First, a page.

The articles of the Verein zum Schutz detscher Einwandrer in Texas (also known as the Society of Noblemen or the Adelsverein) required that the spiritual needs of the immigrants were to be met. The calendar and customs of church life were an important part of the Germanic culture. After their
By Myra Lee Adams Goff — Happy Easter today while you celebrate the Resurrection and the coming of Spring. It’s a particularly exciting time for members of St. Paul Lutheran Church of New Braunfels. They have chosen to build a new church on their historic property. While traveling down San Antonio
By Myra Lee Adams Goff Almost 70 years ago (1947), local historian Oscar Haas was asked by the Texas State Historical Association to compile the origin and history of all name-places in Comal County. Haas’ histories and thousands of others are what make up the Handbook of Texas that can
By Myra Lee Adams Goff The year was 1846, a year after Hermann Seele arrived in Texas. It was the time of year that we, in Texas, understand – July and August. The heat continued to increase and thunder storms made the Guadalupe River rise. A ferry boat at the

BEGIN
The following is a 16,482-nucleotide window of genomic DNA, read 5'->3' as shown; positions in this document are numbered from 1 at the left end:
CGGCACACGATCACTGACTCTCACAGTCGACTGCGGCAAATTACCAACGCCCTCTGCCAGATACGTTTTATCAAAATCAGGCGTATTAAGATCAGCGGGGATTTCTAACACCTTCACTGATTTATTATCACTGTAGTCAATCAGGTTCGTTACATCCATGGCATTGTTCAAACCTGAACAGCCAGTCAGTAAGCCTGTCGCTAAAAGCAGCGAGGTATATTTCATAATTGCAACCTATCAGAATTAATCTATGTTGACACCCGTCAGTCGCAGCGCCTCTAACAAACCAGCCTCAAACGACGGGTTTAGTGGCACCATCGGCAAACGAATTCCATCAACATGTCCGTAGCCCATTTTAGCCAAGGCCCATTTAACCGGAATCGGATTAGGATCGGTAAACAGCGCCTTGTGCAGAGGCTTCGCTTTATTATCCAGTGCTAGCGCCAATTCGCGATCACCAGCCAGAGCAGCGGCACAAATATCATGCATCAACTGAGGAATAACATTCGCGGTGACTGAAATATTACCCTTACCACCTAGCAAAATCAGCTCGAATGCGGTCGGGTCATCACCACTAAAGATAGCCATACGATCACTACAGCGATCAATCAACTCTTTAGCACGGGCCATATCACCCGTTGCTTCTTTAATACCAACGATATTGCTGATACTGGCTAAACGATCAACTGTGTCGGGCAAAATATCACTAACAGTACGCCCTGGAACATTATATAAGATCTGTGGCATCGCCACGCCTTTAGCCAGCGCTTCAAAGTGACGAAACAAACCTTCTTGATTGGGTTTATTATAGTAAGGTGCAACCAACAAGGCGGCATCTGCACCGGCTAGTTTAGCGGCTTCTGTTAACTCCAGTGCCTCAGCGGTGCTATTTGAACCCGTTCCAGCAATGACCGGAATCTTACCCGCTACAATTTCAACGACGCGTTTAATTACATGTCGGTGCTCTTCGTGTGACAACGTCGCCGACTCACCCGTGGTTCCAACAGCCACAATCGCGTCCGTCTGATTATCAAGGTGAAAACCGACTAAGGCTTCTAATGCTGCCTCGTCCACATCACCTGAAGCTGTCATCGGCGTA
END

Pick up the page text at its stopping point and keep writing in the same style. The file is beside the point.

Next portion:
By Myra Lee Adams Goff If you believe that all of the earliest settlers of New Braunfels were of German descent, then you will be surprised to learn how many European natives were represented. One of those Ausländers (a person not originally from New Braunfels with a German heritage) was
By Myra Lee Adams Goff An extremely important building in downtown New Braunfels has been saved and renovated by Pat and Becky Wiggins. It is the old Post Office building on the corner of Castell and Mill. It now serves a new purpose, being McAdoo’s Restaurant. The owners are applying
By Myra Lee Adams Goff Do you know where the Klappenbach House is located? From Landa St., turn onto Fredericksburg Rd. and go straight until you get to a hill, Klappenbach Hill. The house on the left is the Klappenbach property. The story of the Klappenbach family is indeed interesting.
By Myra Lee Goff What is under about 100 feet of water in Canyon Lake? Or better still, what would still be there if the lake had not been constructed? I started looking and found out: ranch land, farm land, trees, cemeteries, Guadalupe River and the site of two very